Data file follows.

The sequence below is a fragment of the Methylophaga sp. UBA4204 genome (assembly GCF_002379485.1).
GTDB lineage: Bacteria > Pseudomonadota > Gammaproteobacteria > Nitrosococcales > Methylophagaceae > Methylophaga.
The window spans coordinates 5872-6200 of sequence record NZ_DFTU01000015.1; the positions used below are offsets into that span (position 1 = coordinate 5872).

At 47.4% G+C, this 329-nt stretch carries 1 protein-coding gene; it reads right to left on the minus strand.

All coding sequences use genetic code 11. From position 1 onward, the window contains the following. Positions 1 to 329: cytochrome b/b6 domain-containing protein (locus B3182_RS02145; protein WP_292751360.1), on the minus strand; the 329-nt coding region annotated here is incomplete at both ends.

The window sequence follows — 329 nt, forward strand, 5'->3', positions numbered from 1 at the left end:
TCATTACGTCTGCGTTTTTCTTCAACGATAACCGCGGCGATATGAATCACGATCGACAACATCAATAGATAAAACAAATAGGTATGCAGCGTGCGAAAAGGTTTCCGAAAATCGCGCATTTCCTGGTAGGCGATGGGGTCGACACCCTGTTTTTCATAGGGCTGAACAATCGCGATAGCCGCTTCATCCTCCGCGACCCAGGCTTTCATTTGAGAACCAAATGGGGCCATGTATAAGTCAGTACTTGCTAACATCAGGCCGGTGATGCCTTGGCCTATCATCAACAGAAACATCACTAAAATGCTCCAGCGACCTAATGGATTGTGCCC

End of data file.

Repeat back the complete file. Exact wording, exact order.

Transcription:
The sequence below is a fragment of the Methylophaga sp. UBA4204 genome (assembly GCF_002379485.1).
GTDB lineage: Bacteria > Pseudomonadota > Gammaproteobacteria > Nitrosococcales > Methylophagaceae > Methylophaga.
The window spans coordinates 5872-6200 of sequence record NZ_DFTU01000015.1; the positions used below are offsets into that span (position 1 = coordinate 5872).

At 47.4% G+C, this 329-nt stretch carries 1 protein-coding gene; it reads right to left on the minus strand.

All coding sequences use genetic code 11. From position 1 onward, the window contains the following. Positions 1 to 329: cytochrome b/b6 domain-containing protein (locus B3182_RS02145; protein WP_292751360.1), on the minus strand; the 329-nt coding region annotated here is incomplete at both ends.

The window sequence follows — 329 nt, forward strand, 5'->3', positions numbered from 1 at the left end:
TCATTACGTCTGCGTTTTTCTTCAACGATAACCGCGGCGATATGAATCACGATCGACAACATCAATAGATAAAACAAATAGGTATGCAGCGTGCGAAAAGGTTTCCGAAAATCGCGCATTTCCTGGTAGGCGATGGGGTCGACACCCTGTTTTTCATAGGGCTGAACAATCGCGATAGCCGCTTCATCCTCCGCGACCCAGGCTTTCATTTGAGAACCAAATGGGGCCATGTATAAGTCAGTACTTGCTAACATCAGGCCGGTGATGCCTTGGCCTATCATCAACAGAAACATCACTAAAATGCTCCAGCGACCTAATGGATTGTGCCC